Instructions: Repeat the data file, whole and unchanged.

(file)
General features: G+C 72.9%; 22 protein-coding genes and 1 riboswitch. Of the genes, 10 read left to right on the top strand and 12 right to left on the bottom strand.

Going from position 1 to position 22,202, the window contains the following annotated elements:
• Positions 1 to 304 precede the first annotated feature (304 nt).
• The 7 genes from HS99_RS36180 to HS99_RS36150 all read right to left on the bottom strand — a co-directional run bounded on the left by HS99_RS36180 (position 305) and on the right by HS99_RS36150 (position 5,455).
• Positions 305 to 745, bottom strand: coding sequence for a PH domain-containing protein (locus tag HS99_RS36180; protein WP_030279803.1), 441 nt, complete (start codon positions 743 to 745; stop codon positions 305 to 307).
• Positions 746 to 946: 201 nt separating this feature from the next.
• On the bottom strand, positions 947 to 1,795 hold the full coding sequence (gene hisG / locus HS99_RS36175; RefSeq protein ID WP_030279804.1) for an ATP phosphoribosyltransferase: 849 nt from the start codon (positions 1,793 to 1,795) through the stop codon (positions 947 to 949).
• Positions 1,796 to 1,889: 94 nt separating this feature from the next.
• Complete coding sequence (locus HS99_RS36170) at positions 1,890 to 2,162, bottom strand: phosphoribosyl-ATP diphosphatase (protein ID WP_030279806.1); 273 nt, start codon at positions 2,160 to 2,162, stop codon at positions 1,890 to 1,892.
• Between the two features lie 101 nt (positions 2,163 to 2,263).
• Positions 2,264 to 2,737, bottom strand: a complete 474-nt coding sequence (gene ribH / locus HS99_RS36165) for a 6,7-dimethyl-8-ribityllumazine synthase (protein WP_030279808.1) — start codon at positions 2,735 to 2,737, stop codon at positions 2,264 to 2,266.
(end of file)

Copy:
General features: G+C 72.9%; 22 protein-coding genes and 1 riboswitch. Of the genes, 10 read left to right on the top strand and 12 right to left on the bottom strand.

Going from position 1 to position 22,202, the window contains the following annotated elements:
• Positions 1 to 304 precede the first annotated feature (304 nt).
• The 7 genes from HS99_RS36180 to HS99_RS36150 all read right to left on the bottom strand — a co-directional run bounded on the left by HS99_RS36180 (position 305) and on the right by HS99_RS36150 (position 5,455).
• Positions 305 to 745, bottom strand: coding sequence for a PH domain-containing protein (locus tag HS99_RS36180; protein WP_030279803.1), 441 nt, complete (start codon positions 743 to 745; stop codon positions 305 to 307).
• Positions 746 to 946: 201 nt separating this feature from the next.
• On the bottom strand, positions 947 to 1,795 hold the full coding sequence (gene hisG / locus HS99_RS36175; RefSeq protein ID WP_030279804.1) for an ATP phosphoribosyltransferase: 849 nt from the start codon (positions 1,793 to 1,795) through the stop codon (positions 947 to 949).
• Positions 1,796 to 1,889: 94 nt separating this feature from the next.
• Complete coding sequence (locus HS99_RS36170) at positions 1,890 to 2,162, bottom strand: phosphoribosyl-ATP diphosphatase (protein ID WP_030279806.1); 273 nt, start codon at positions 2,160 to 2,162, stop codon at positions 1,890 to 1,892.
• Between the two features lie 101 nt (positions 2,163 to 2,263).
• Positions 2,264 to 2,737, bottom strand: a complete 474-nt coding sequence (gene ribH / locus HS99_RS36165) for a 6,7-dimethyl-8-ribityllumazine synthase (protein WP_030279808.1) — start codon at positions 2,735 to 2,737, stop codon at positions 2,264 to 2,266.